A 60-year-old man and his son, in his 40s, were found dead in their apartment in Ayase, Kanagawa Prefecture, on Friday, police said. The man’s younger son, in his 30s, was also found in a coma. All three had suffered knife wounds to the stomach.
Fuji TV reported that police received a call at around 12:15 a.m. Friday, in which the male caller said, “I’ve killed my father and older brother and I’m going to kill myself, too.”
When police arrived at the scene, they found the apartment locked. After gaining entry into the apartment, they found the older man and his oldest son already dead. The second son was still alive and taken to hospital where he remains in a coma.
Police believe the younger son may have stabbed his father and older brother and then himself. A bloodied knife was found beside the younger brother, police said.
Police in Tanabe, Wakayama Prefecture, said Sunday they have arrested a 22-year-old woman on suspicion of attempted murder after strangled her 6-month-old son with a kotatsu electric cord.
According to police, the woman, Naomi Misu, strangled the child at around 12:30 p.m. Saturday while her husband was out. Fuji TV reported that she then called 119.
The boy was taken to hospital where he remained in a coma on Sunday.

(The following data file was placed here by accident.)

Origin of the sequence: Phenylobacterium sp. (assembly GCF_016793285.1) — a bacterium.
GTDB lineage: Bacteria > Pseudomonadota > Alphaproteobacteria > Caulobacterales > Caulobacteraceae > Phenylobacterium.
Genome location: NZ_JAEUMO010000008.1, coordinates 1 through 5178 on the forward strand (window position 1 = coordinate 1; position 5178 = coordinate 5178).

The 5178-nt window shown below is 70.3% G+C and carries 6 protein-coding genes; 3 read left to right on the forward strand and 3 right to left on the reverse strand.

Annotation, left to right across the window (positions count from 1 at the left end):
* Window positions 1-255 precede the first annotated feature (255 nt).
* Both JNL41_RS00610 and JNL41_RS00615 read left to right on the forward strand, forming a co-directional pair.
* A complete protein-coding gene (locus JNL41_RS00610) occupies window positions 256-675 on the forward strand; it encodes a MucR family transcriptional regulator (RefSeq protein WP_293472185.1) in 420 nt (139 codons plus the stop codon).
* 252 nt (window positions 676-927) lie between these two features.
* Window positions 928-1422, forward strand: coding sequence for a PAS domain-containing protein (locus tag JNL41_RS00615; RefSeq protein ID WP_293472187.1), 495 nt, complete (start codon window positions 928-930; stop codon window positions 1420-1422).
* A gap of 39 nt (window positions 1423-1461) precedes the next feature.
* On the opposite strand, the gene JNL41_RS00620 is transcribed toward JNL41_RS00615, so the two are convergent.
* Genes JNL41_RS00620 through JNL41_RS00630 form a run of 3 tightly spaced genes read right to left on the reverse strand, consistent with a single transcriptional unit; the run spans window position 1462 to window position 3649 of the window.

Police said Misu, who was on maternity leave from her job at a bank, had consulted with Tanabe city welfare authorities on Dec 3, saying the child wouldn’t stop crying and she found child-rearing stressful.
Police in Sodegaura, Chiba Prefecture, have arrested a 46-year-old man on suspicion of killing his two daughters by carbon monoxide poisoning.
Nobuya Amaha, an office worker, is suspected of burning coal briquettes in the bathroom at his residence in Sodegaura City and killing his daughters, Sae, 23, and Nami, 22, with carbon monoxide poisoning on Monday morning, Fuji TV reported.
On Monday, Amaha sent an email to his relatives which suggested he was suicidal. Police said the email read: “Thank you for everything you have done. We cannot hold out any longer.”
After the relative notified police about the email, officers went to Amaha’s residence where he and his two daughters were found unconscious in the bathroom. They were taken to hospital where Sae and Nami were pronounced dead.
Police said Amaha has admitted to the charge and said that his wife died of illness last May and the family was depressed about their future. He said he wanted to die with his daughters.
Police in Yokohama said Monday they have arrested a 42-year-old man on suspicion of attempting to murder his 6-year-old son.
Shunsuke Okudera, an office employee, is suspected of attempting to strangle his son to death at their home at around 11 p.m. on Sunday, Fuji TV reported.
Okudera’s mother, who lives with them, called 110 reporting her grandson had been strangled by her son. When police arrived at the residence, the son was lying on the floor in the living room. Okudera admitted to the charge and was arrested at the scene.
Police said the boy is in a coma.
So far, Okudera has not said anything to police about why he attacked his son.